Let’s go back to $160,000 a month. That’s servicing the debt that he has left, but he saw pay-for-property management. He still got to pay taxes, insurance, and those things. Let’s say he’s making $100,000 a month. Guys, that’s about $1.2 million a year. Since he’s a real estate professional because that taxed us, you’re a real estate business owner. As an investor, you’re a business owner, too, if you have enough properties and time that you put into it. He now gets to keep all if not most of that $1.2 million a year. Here’s the thing. Dave Ramsey called him a liar. I invite you to see the video. It’s pretty funny, but I want to get distracted because I want to get to the comments that were down below.

As an investor, you're a business owner, too, if you have enough properties and time that you put into it. Click To Tweet

If I go to the same YouTube video, you’ll see as I scroll down, there’s a comment right here by @TommyBeets. By the way, @TommyBeets got a pretty cool YouTube channel if you like some hip-hop and stuff. He has a very popular mindset that I want to address because maybe you’ve been dealing with this yourself. Maybe you struggle with this or you know somebody else who does. @TommyBeets says, “Honestly, you could sell the assets and have more money then you know what to do with it. Invest in the S&P 500 and you’re set.” He’s saying get rid of all that debt, cash it out, be debt-free, invest in the S&P 500, and you’ve got your income stream. Remember, there’s something to understand.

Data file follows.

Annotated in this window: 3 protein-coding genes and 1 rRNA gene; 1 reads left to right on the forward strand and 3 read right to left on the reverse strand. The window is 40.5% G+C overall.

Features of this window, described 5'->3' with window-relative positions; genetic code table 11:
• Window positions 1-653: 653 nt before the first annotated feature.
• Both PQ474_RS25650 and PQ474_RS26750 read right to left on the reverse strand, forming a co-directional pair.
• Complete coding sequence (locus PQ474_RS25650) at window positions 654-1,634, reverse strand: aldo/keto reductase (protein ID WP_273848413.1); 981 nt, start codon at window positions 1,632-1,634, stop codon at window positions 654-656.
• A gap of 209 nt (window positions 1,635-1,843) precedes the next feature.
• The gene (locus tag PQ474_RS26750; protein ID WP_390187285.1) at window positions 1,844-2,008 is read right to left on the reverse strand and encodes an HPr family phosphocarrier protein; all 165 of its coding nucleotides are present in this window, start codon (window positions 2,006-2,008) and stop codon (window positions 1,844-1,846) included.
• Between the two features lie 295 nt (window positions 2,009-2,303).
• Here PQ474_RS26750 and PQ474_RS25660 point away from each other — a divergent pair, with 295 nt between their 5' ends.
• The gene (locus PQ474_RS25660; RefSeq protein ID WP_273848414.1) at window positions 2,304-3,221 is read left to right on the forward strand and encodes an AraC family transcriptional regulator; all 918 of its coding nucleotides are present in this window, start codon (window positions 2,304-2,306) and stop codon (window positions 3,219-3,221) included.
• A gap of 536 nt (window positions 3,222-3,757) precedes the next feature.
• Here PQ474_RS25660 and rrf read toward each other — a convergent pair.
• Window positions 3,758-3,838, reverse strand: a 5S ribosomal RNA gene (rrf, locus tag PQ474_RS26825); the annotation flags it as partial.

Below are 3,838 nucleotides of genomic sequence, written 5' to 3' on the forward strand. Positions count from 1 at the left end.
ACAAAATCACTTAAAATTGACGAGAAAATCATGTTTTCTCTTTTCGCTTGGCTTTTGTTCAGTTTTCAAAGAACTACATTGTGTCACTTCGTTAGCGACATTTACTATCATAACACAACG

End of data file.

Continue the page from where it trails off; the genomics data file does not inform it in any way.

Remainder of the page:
If you’ve been reading long enough, you know where I might be going with this. We already know the S&P 500 has mediocre returns with high risk. There’s a lot of risk there. You’re only supposed to pull out at most 3% a year, not 4%. I’m going to keep banging this drum over and over because the whole 4% financially independent thing is old hat. That was the running numbers until 1976. It doesn’t include almost all the years off the gold standard. Again, you’re living on 3% of that money. Let’s pretend that we do that, and then this is what I walk through with him here. Let’s say he did cash it out. He’s going to cash out. He’s going to pay real estate commissions.

He’s going to be left with about $15 million, but then he’s going to get taxed on that $15 million because he’s not rolling it to more properties. He doesn’t have a tax-free transfer. Let’s say he only has $10 million left after taxes. If you put that in the S&P 500 pull out 3% a year, that’s now $300,000 per year. @TommyBeets, I don’t know your situation, but $300,000 a year, even if you do have the course pay taxes on that, which I did make that point where you do have to pay taxes on $300,000 a year, that’s a good deal of money. That’s better than most Americans today by far. He’s not wrong here. Remember what we said earlier. Again, we’re putting this into a place where there’s more gambling involved. We’re putting it into a stock market that you have zero control over.